When Apartheid ended, the political paradigm in South Africa changed completely, especially as it related to liberals. Liberals participated in the negotiations for a post-Apartheid constitution during a time that seemed like a moment of liberal victory, but soon thereafter and to this day liberals have had to respond to renewed government attacks on liberal institutions.
Bloom (1994, 5) set out the liberal position during the constitutional negotiations that brought South Africa out of Apartheid:
“One of the key issues in the interim Bill of Rights that has been tabled is the appropriate balance between the principles of liberty and equality. The true liberal understanding is that liberty is the more important of these principles and is consistent only with equality before the law and equality of opportunity. This is a battle that dare not be lost. Equality of result, of outcome, of condition, is a tyranny that must be ardently fought not only in the interests of a free society but also for a dynamic, prosperous economy.”
Bloom notes that the institutions of “property, family, local community, religion and voluntary association” necessarily involve hierarchy and kinds of inequality but are imperative in a free society because they “are the social and cultural walls that provide checks and limits” against the overthrow of the liberal-democratic political order.
Bloom said that affirmative action is “a woolly term” that eventually develops “into group-based schemes inimical to individual merit.” Institutions then “become hostage to spurious claims as to whether they are fully ‘representative’” (1994, 5). Paul Pereira, commenting on Bloom’s speech, said that discussions about affirmative action, whether a program is justified or not, often ignore the fact that the economic wealth pie is not fixed but can grow (1994, 63).
Today, indeed, it is constantly questioned whether the private sector, judiciary, the press, etc., have been adequately “transformed.” Even the Democratic Alliance itself, the successor to the non-slideaway Democratic Party, today makes much ado over its own racial makeup, with spokesperson Phumzile van Damme recently proudly proclaiming on Twitter that fewer than half of the Alliance’s parliamentary candidates are white (Leng 2019; Cele and Khumalo 2019). The Democratic Party, the final embodiment of the Progressive Party founded in 1959, in contrast, opposed the very principle of racial discrimination, especially in politics and representative institutions.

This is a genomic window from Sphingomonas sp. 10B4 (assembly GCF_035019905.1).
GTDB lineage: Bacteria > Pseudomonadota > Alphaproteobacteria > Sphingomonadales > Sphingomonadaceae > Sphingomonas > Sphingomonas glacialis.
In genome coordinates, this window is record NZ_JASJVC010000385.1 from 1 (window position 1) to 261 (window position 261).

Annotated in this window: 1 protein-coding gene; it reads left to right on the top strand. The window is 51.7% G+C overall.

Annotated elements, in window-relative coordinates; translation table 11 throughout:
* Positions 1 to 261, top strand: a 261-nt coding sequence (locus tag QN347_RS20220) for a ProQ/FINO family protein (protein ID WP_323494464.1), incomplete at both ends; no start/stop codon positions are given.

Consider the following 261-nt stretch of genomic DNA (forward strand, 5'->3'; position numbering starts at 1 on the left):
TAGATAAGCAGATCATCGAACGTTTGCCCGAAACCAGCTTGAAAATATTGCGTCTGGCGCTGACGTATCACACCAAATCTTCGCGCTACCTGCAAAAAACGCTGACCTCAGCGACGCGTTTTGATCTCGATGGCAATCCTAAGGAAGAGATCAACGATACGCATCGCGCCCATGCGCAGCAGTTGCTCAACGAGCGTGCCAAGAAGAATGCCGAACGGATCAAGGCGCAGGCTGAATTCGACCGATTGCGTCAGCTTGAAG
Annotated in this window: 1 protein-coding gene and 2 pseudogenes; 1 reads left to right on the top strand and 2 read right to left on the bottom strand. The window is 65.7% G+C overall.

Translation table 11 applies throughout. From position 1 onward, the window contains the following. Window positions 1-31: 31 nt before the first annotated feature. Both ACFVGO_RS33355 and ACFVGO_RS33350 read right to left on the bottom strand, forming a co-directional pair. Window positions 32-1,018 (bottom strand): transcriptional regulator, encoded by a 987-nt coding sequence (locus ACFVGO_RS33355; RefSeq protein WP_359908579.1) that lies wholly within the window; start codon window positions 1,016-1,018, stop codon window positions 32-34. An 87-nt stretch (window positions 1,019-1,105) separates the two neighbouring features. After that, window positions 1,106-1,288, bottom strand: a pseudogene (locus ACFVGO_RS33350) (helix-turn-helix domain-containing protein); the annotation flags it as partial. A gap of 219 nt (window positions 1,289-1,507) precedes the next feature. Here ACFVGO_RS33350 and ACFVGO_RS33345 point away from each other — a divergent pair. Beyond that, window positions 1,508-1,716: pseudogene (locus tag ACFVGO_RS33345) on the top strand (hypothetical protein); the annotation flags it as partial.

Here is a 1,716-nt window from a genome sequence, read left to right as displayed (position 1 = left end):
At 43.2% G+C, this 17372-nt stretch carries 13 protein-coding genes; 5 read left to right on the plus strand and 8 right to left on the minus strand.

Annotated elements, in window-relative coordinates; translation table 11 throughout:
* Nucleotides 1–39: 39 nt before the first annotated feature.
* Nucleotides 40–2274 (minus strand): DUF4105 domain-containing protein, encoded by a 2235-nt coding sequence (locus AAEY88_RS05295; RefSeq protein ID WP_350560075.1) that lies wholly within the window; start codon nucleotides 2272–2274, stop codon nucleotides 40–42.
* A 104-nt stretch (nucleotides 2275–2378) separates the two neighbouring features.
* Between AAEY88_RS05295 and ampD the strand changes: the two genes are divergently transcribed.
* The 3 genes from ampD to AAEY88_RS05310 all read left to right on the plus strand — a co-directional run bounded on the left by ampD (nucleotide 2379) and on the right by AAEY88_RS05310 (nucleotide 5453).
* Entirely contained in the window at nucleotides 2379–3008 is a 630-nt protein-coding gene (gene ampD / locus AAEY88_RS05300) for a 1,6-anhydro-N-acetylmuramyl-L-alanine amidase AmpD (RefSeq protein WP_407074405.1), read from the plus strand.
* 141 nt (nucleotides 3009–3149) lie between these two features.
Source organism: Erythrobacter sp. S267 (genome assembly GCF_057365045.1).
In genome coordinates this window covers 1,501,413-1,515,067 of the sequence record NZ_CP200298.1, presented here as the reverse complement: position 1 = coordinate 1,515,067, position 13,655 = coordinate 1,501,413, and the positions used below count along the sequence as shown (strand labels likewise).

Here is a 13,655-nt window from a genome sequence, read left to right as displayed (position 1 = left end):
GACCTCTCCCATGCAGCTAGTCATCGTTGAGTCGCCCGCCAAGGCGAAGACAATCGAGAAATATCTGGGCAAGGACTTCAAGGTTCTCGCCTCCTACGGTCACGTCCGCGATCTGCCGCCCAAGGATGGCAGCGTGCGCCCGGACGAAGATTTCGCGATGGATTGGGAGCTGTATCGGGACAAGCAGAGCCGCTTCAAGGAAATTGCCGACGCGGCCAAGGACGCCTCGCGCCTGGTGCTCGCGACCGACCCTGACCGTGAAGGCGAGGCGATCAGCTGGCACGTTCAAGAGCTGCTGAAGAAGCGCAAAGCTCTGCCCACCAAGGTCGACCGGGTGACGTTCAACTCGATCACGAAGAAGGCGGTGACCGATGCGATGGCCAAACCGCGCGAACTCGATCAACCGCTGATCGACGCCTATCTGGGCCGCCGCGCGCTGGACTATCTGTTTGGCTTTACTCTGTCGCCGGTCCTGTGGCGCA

Bloom said that liberals were concerned about “protecting the realm of the social from being swallowed up by the political” by way of centralized power. Some social or private institutions require reform, but liberals must nevertheless protect them “against all forms of unwarranted state intrusions.” Bloom spoke of a kind of judicial activism that South Africans may come to regret, if the law were allowed “to intrude into the delicacy of private social arrangements” (1994, 6).
Liberals and the new Constitution
Despite the fact that liberals had seemed not to make any significant political gains over the course of the Apartheid era, especially nearer Apartheid’s end, liberal values ended up being adopted as constitutional content in the interim (1993) and current (1996) Constitution (Hughes 1994, vii). Bloom however argued that liberalism was “accepted in form but not wholly in content in the current negotiations” (1994, 4). The constitutional content included the rule of law over arbitrary discretion, the recognition of legal equality, the protection of civil liberties and property rights, and a government with clear lines of separation between the executive, legislature, and judiciary.